After announcing last week that all sports, club meetings and performances would be postponed due to the continuing increase in COVID cases at school, officials at Oak Park River Forest High School have reinstated those programs, stating that increases consistent with the new mitigation measures will allow these activities to move forward.
In a letter to staff, students and family on Monday, OPRF Superintendent Dr Greg Johnson said the students are doing a “great job” to comply with the new requirements and that as a result, all sporting events, club activities and performances will be allowed to resume on Tuesday.
The new mitigation measures include requiring all students and staff to wear KN95 or surgical masks on school grounds. Students who don’t have the proper masks can get them when they enter the building, according to the email.
Students were also asked to increase their participation in a saliva testing program to help detect new cases of COVID at school. Officials said more than 2,000 students had enrolled in the program, but only 100 to 200 were participating on a weekly basis.
Tests will be carried out in the coming days, with students allowed to take tests during their physical education or health classes.
Students of all grade levels will be allowed lunch off campus for the next two weeks to help increase social distancing in cafeterias.
The Education Council plans to hold a special meeting on Tuesday at 7:30 p.m. to discuss mitigation measures and procedures, the email said.
“Thank you to all of our students, faculty and staff for all of your efforts in helping our students return to the sports and activities they love,” Johnson said in the email. “You really represent the things that are the best. “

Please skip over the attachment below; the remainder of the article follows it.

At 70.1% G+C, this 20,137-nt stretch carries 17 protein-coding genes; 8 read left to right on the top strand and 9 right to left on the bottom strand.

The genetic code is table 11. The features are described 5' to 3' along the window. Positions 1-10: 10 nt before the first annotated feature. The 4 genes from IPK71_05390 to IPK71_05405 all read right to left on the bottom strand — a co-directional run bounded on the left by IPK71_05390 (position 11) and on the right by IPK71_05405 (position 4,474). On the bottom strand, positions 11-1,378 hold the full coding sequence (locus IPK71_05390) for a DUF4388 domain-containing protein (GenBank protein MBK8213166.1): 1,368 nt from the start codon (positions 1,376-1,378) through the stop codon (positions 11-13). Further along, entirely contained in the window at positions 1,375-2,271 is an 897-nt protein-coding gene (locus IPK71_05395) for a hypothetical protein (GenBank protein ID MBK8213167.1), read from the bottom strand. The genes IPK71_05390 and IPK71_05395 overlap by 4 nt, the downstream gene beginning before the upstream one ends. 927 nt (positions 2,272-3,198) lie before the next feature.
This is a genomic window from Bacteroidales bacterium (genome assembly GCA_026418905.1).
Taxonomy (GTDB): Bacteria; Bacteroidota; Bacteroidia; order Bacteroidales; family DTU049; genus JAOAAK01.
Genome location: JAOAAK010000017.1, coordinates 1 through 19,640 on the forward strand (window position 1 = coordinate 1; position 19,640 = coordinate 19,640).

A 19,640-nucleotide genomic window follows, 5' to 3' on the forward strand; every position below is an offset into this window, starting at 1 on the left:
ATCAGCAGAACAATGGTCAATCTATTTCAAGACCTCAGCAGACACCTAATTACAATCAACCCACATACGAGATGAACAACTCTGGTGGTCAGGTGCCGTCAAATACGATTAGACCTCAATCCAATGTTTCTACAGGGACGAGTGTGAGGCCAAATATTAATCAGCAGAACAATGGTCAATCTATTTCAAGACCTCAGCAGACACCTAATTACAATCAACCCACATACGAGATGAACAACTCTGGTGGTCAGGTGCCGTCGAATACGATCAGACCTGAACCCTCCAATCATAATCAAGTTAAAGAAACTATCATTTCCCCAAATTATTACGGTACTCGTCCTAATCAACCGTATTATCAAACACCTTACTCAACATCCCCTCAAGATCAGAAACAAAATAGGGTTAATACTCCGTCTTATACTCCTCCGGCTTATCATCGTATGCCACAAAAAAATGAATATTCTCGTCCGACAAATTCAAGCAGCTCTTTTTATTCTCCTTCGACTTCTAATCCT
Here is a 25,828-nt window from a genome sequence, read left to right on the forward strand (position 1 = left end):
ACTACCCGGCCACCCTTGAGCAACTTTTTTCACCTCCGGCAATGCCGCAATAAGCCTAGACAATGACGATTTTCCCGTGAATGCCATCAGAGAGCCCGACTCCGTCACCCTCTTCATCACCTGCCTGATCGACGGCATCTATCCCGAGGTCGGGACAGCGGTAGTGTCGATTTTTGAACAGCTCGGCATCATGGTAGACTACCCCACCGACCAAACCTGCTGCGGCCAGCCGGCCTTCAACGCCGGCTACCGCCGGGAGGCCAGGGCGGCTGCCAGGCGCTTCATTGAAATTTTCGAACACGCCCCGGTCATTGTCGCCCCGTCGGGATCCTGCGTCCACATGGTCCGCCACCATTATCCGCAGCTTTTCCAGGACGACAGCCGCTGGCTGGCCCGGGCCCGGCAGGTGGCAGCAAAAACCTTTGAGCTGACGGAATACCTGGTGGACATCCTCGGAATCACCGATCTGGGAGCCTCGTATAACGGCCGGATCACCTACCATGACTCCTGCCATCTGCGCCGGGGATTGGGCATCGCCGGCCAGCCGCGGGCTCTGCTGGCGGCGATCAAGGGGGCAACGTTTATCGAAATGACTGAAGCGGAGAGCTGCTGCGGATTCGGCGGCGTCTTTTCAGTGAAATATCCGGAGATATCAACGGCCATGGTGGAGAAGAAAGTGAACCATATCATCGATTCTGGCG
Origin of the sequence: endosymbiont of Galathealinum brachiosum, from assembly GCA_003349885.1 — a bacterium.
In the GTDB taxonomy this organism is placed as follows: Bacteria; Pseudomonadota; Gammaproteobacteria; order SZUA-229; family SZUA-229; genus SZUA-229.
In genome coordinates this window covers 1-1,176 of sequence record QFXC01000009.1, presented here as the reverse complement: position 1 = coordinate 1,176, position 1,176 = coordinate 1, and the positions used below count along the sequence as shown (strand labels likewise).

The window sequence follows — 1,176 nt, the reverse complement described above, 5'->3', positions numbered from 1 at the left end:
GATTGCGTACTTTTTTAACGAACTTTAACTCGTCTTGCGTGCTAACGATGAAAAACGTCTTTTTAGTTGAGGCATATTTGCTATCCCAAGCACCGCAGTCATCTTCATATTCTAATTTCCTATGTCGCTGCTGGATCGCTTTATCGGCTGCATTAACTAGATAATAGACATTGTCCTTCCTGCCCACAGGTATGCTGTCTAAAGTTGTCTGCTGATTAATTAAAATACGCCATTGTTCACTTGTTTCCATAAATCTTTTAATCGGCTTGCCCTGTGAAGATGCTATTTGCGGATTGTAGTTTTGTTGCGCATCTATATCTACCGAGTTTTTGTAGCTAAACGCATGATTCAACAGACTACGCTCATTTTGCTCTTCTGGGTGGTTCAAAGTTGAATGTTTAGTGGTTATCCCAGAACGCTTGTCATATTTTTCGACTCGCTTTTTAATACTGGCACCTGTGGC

Students and parents at Oak Park River Forest High School are protesting after learning that all school clubs, activities and sports have been canceled due to COVID-19 issues on campus. NBC’s Vi Nguyen Reports 5.
The controversy began when an email was sent to parents on Friday night announcing the cancellation of sporting events and other activities. The district made the decision after experiencing a COVID outbreak at school, with 17 cases confirmed last week.
“When you factor in how many positive cases we have against this school,” Johnson said. “We are finding that the positivity rate within the OPRF is approximately three to four times that of surrounding communities right now.”
The superintendent faced a crowd of protesters on Saturday night, addressing the decision and mitigation measures, as well as answering questions from frustrated parents and students.
“If they promise you right away that they’ll do whatever it takes to do it, have you got their backs?” One person asked the superintendent.
The superintendent replied, “Yes, that’s why I’m here. “